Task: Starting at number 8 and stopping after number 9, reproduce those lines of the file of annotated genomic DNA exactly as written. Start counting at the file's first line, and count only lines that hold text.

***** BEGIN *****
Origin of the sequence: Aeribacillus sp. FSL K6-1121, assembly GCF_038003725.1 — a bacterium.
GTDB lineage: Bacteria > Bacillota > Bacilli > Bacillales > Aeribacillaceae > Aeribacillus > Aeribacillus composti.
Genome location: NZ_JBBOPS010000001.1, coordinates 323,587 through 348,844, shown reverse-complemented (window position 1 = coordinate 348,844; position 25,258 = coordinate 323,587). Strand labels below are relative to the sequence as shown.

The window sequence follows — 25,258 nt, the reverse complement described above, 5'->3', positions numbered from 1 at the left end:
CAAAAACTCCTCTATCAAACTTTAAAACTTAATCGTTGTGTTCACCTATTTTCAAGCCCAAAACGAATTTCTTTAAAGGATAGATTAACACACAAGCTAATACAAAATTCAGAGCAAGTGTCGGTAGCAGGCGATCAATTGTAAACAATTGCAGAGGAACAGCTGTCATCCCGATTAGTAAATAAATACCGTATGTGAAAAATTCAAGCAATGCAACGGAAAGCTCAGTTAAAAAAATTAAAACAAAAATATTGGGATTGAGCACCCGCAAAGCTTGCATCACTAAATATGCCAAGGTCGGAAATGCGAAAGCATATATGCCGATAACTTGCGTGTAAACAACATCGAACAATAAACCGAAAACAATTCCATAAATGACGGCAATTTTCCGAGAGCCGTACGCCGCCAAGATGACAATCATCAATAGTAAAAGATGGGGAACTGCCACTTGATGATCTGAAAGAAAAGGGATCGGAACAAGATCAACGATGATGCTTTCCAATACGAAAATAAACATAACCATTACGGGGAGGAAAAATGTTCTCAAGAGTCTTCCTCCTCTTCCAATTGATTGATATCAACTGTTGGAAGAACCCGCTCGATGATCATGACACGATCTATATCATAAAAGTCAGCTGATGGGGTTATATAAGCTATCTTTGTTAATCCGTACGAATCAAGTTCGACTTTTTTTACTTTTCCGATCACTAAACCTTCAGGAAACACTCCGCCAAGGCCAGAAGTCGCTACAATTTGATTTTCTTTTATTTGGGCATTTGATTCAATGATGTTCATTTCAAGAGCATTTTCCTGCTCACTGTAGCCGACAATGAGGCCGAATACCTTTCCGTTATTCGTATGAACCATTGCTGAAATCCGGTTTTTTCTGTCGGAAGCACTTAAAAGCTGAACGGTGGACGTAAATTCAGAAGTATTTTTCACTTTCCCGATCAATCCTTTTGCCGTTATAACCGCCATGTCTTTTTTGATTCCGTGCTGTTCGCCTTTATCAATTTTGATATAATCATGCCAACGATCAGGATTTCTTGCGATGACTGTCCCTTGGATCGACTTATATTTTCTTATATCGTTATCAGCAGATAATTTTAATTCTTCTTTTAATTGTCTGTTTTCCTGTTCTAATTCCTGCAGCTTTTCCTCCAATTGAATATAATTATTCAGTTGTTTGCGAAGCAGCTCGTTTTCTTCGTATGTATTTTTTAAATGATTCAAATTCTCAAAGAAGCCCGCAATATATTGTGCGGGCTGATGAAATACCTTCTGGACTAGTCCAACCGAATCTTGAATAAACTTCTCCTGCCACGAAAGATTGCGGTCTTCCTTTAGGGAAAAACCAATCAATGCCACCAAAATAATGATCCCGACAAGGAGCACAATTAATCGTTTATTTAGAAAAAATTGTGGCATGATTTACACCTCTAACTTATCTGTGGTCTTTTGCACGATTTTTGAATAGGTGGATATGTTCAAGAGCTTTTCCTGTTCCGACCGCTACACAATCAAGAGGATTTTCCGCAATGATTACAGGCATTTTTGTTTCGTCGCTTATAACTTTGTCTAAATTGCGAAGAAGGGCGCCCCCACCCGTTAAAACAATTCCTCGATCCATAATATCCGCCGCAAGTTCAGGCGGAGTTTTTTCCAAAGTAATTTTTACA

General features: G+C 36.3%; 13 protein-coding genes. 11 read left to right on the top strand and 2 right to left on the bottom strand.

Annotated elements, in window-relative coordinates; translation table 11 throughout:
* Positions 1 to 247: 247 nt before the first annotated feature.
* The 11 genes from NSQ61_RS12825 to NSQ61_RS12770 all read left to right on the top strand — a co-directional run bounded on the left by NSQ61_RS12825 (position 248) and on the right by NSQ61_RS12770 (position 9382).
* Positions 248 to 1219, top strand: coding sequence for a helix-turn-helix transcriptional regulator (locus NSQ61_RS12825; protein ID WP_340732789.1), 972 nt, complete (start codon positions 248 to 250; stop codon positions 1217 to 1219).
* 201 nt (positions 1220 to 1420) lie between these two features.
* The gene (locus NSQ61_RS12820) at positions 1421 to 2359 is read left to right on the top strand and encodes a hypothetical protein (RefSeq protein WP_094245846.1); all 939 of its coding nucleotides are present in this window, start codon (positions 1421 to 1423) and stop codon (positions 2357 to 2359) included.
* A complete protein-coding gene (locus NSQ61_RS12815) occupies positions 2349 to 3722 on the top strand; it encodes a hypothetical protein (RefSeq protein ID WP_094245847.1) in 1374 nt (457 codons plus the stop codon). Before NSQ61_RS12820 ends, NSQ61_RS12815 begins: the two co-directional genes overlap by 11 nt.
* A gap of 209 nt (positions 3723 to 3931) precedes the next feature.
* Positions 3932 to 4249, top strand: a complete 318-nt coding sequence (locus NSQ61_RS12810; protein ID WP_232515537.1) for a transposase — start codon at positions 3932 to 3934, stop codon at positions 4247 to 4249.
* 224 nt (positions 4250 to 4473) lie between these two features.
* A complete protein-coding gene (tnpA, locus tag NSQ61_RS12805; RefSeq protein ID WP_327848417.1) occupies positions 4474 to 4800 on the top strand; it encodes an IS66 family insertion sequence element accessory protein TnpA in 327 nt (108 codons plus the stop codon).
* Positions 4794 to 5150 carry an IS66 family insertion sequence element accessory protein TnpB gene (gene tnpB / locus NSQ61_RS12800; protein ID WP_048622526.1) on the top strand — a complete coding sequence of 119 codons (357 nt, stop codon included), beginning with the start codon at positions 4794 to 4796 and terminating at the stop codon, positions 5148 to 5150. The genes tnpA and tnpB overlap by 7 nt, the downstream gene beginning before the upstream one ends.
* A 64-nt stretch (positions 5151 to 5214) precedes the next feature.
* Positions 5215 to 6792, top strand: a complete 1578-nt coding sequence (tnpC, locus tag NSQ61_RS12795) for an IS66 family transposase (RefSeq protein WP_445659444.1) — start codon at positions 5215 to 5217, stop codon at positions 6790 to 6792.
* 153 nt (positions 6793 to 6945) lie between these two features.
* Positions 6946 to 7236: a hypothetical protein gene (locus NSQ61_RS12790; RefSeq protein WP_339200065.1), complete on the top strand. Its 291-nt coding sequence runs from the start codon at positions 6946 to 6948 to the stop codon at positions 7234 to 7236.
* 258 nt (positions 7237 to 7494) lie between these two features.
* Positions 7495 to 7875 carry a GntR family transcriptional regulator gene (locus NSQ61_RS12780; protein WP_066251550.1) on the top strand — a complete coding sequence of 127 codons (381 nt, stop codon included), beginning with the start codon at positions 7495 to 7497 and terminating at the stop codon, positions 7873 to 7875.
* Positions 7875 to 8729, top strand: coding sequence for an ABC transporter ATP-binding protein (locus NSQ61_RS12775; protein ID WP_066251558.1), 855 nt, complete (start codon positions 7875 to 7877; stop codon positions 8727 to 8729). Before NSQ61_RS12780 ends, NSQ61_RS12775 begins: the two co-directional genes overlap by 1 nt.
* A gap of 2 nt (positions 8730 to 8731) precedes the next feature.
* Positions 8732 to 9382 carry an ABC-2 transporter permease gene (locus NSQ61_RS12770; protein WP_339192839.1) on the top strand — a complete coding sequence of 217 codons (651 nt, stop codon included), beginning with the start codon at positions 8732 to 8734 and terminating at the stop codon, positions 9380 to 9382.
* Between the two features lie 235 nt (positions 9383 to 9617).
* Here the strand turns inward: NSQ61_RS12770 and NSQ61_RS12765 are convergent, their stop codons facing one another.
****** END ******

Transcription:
* Positions 1 to 247: 247 nt before the first annotated feature.
* The 11 genes from NSQ61_RS12825 to NSQ61_RS12770 all read left to right on the top strand — a co-directional run bounded on the left by NSQ61_RS12825 (position 248) and on the right by NSQ61_RS12770 (position 9382).